This strengthens the fabric and quilts at the same time.

And there you have made yourself a piece of usable fabric that you can use to make all sorts of things.

Part 2 we will make a small make up type pocket …watch this space…


Filed under Textiles

Health and Beauty

You may have noticed over the last few months I’ve not posted much about sewing or actual gardening. More viewing than doing. Well these have been challenging times to say the least.

For the last 30 ish years I have had a condition call Sarcoidosis, ( google if you want rather than me go into detail ). I have only had 3 flare ups in all that time but this one is the worst I’ve had. I had been losing weight over the summer and getting more and more tired, I am only a slight person anyway so the weight lose was significant. Me being me I try not to complain, more just get on with things, but it’s difficult not to give in when you are getting more and more frustrated because you haven’t the energy or the inclination to do the job in hand in the first place.

Matters came to a head a few weeks ago when my best friend came over and said ‘Sue you look dreadful, can’t you see somebody about this’. This is a proper friend who says it like it is and I am so grateful to her for being so bluntly honest. So 2 days later I was seeing my specialist and things got going. I am now taking an 18 month course of steroids and yesterday I had a biopsy in my nose and throat. All went well and the thinking is that it is 99 % sarcoid with a 1 %  ??.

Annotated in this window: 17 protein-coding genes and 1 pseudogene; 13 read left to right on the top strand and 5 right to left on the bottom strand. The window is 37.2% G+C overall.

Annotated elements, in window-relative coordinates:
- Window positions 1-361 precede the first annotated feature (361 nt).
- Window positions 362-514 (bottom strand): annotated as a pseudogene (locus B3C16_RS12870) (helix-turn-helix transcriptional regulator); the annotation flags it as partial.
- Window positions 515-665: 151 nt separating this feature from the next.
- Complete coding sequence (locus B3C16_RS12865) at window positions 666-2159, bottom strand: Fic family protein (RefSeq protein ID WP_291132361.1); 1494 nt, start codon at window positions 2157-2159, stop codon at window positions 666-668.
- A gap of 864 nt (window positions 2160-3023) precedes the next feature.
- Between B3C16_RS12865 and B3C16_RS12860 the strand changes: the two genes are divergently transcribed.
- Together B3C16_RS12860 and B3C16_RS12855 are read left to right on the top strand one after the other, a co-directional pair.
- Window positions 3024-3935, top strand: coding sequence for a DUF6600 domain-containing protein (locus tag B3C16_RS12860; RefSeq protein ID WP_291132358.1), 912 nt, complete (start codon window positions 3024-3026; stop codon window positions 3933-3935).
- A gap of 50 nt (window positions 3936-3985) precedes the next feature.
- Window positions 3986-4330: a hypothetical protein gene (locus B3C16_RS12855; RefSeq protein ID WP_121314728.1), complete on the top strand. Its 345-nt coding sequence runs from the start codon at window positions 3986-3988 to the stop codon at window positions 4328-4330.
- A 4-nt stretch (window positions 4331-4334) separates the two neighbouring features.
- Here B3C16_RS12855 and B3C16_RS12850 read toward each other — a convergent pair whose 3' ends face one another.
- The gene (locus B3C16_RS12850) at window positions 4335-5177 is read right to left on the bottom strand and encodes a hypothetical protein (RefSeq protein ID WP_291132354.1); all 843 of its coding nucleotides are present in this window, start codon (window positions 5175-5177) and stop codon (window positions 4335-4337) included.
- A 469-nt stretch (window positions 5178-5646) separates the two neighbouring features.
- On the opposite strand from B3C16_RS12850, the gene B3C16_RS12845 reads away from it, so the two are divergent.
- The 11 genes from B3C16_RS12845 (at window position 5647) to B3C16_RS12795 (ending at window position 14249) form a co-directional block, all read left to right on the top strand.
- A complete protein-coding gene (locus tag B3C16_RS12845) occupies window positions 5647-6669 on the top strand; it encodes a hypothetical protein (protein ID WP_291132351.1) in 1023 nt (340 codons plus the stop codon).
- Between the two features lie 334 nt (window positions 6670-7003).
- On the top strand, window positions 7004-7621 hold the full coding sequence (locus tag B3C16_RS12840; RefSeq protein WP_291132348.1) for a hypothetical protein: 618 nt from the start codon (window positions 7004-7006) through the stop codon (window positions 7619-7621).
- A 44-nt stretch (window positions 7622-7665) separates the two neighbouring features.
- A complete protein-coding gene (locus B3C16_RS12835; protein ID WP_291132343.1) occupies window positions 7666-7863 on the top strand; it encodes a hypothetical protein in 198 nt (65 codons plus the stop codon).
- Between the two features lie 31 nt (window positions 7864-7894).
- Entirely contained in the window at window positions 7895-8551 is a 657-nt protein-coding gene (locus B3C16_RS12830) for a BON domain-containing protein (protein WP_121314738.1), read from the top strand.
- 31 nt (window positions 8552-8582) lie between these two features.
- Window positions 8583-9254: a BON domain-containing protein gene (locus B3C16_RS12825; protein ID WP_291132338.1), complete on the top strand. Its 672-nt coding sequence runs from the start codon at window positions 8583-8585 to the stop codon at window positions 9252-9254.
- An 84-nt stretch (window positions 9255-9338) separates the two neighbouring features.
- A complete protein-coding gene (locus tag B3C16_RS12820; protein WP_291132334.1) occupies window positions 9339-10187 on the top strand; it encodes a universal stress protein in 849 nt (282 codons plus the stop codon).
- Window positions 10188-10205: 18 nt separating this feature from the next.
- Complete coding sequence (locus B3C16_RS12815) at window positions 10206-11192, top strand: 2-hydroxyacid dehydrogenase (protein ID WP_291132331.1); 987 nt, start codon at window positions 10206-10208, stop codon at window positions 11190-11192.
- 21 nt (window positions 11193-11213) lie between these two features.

I have been on the steroids for 10 days and I have to say that the gloom I was feeling has lifted and it will only be a matter of time before the energy levels rise. Other things I have to live with but I am ever the optimistic so life goes on, the planing for next year starts now, with lots of tearing out and replanting with Mr Malc at the helm and me doing the supervising we will win.

And for the beauty I have looked at my past pictures to find something to cheer me and hopefully you my faithful viewer on this my happy day.


Always a joy to have Granddaughters doing what they do best showing off to nana.


Norfolk in the summer, along with North Wales some of our favorite beaches.


Mr Malcs allotment earlier this year looking full to bursting and a brilliant tonic all this fresh produce.

Thank you for reading….NO sympathy please, as this is my way of getting out of my system my thoughts, feelings and the start of better times. Also more postings……. 🙂


Filed under Uncategorized